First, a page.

Speaking of script problems, Elder wrote the screenplay to have us hear generous portions of a great and popular new opera. Then in the production somebody actually had to write these production scenes. Can you imagine poor Edwin Astley, who wrote the music, being confronted with the task of having to compose convincing portions of a popular opera? If he could write great opera, would he be writing for B films? What he gave them was a thoroughly unpleasant and truly awful piece of imitation opera that the audience supposedly just loves. Even the character Harry is exaggerating when he faintly calls it "a good tune."
The film is just chock full of things that should have been done better while not doing anything very good. But for the Richard Englund version, it is the worst English-language film of the story. It is certainly better than the Englund version, but that is faint praise indeed.
1982 Maximilian Schell
One ordinarily assumes that a made-for-television film will not be made to the standards of a theatrical film. The 1983 version of THE PHANTOM OF THE OPERA which starred Maximilian Schell and Jane Seymour is surprisingly a very watchable if somewhat revisionist telling of the story. In most ways it is probably superior to the later made-for-television Charles Dance version made with a higher budget. In fact this version is one of the better film versions.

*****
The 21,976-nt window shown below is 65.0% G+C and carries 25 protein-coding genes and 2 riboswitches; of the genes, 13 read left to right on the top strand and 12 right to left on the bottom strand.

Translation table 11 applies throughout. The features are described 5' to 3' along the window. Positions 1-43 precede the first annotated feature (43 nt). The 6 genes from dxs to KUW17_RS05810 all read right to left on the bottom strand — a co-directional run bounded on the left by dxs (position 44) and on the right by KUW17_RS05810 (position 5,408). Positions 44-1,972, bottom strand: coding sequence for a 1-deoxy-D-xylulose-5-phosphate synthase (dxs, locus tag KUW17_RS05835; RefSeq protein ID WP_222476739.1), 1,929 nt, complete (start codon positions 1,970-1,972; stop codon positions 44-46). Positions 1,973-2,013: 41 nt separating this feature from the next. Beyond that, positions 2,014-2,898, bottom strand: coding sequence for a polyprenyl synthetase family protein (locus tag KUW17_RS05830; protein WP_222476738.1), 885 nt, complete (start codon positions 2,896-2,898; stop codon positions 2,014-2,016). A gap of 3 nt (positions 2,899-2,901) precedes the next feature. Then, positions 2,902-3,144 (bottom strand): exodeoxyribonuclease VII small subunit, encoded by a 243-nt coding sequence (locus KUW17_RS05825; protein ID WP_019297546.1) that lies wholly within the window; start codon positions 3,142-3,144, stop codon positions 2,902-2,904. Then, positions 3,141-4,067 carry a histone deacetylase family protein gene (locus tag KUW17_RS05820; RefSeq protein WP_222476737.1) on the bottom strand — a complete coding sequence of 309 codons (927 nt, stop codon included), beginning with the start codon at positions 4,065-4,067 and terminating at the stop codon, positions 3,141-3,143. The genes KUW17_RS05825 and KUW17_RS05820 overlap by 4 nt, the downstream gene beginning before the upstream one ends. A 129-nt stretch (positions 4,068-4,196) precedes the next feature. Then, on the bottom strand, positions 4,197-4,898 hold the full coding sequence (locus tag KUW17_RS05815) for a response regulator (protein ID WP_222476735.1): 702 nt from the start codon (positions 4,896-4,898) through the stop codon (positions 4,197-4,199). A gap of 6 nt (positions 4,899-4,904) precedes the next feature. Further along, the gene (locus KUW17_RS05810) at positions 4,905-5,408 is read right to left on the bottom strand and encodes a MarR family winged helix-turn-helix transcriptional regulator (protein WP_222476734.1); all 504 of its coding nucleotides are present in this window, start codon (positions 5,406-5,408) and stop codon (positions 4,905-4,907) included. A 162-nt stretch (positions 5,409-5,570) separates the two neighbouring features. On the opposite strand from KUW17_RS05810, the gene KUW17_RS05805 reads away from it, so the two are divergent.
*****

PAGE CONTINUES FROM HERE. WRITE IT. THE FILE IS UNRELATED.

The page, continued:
This is one of the film versions not really based on the book but on the Erich Taylor 1943 screenplay with the setting shifted to Budapest. The Phantom is not born deformed but is disfigured in a fire brought about by his own rage. In this case his rage is not over his music but over how badly his wife, an aspiring singer, has been treated by critics. The critics were employed by the manager of the opera house after the wife spurned the manager's advances. The manager need not have bothered, of course. The singing of the wife, as we hear in the film, really is abominable. The poor quality of her voice may have been exaggerated so that the viewer gets the point, but it is an unrealistic touch that any singer this bad would really get a leading role in an opera. In any case, the wife is demoralized by a bad review which appeared too soon after the performance not to have been written beforehand. Depressed, the wife commits suicide and her husband goes to confront the critic only to cause the fire that disfigures him.